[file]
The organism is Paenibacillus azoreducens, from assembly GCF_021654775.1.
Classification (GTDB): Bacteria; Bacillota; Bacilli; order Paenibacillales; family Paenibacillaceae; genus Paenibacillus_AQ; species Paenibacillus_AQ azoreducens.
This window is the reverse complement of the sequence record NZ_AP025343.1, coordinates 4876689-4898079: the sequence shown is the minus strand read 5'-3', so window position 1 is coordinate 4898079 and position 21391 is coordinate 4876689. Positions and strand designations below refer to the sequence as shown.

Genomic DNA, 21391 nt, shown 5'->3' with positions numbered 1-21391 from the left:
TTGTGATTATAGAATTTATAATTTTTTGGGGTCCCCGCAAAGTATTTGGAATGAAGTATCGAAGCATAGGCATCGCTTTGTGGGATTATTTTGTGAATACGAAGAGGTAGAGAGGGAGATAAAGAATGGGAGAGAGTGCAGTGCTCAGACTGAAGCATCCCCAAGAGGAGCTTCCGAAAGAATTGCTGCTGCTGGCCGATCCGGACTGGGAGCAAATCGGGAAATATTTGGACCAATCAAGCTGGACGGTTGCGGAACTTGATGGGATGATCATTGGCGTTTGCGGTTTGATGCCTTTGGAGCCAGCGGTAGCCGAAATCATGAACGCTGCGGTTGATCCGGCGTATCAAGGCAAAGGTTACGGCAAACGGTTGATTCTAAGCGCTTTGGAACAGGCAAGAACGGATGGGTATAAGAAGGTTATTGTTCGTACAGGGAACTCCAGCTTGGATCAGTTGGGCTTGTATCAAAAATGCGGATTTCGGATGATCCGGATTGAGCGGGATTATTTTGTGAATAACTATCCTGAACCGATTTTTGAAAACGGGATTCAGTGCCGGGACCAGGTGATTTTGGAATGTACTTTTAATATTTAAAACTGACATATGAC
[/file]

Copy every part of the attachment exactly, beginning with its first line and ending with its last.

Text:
The organism is Paenibacillus azoreducens, from assembly GCF_021654775.1.
Classification (GTDB): Bacteria; Bacillota; Bacilli; order Paenibacillales; family Paenibacillaceae; genus Paenibacillus_AQ; species Paenibacillus_AQ azoreducens.
This window is the reverse complement of the sequence record NZ_AP025343.1, coordinates 4876689-4898079: the sequence shown is the minus strand read 5'-3', so window position 1 is coordinate 4898079 and position 21391 is coordinate 4876689. Positions and strand designations below refer to the sequence as shown.

Genomic DNA, 21391 nt, shown 5'->3' with positions numbered 1-21391 from the left:
TTGTGATTATAGAATTTATAATTTTTTGGGGTCCCCGCAAAGTATTTGGAATGAAGTATCGAAGCATAGGCATCGCTTTGTGGGATTATTTTGTGAATACGAAGAGGTAGAGAGGGAGATAAAGAATGGGAGAGAGTGCAGTGCTCAGACTGAAGCATCCCCAAGAGGAGCTTCCGAAAGAATTGCTGCTGCTGGCCGATCCGGACTGGGAGCAAATCGGGAAATATTTGGACCAATCAAGCTGGACGGTTGCGGAACTTGATGGGATGATCATTGGCGTTTGCGGTTTGATGCCTTTGGAGCCAGCGGTAGCCGAAATCATGAACGCTGCGGTTGATCCGGCGTATCAAGGCAAAGGTTACGGCAAACGGTTGATTCTAAGCGCTTTGGAACAGGCAAGAACGGATGGGTATAAGAAGGTTATTGTTCGTACAGGGAACTCCAGCTTGGATCAGTTGGGCTTGTATCAAAAATGCGGATTTCGGATGATCCGGATTGAGCGGGATTATTTTGTGAATAACTATCCTGAACCGATTTTTGAAAACGGGATTCAGTGCCGGGACCAGGTGATTTTGGAATGTACTTTTAATATTTAAAACTGACATATGAC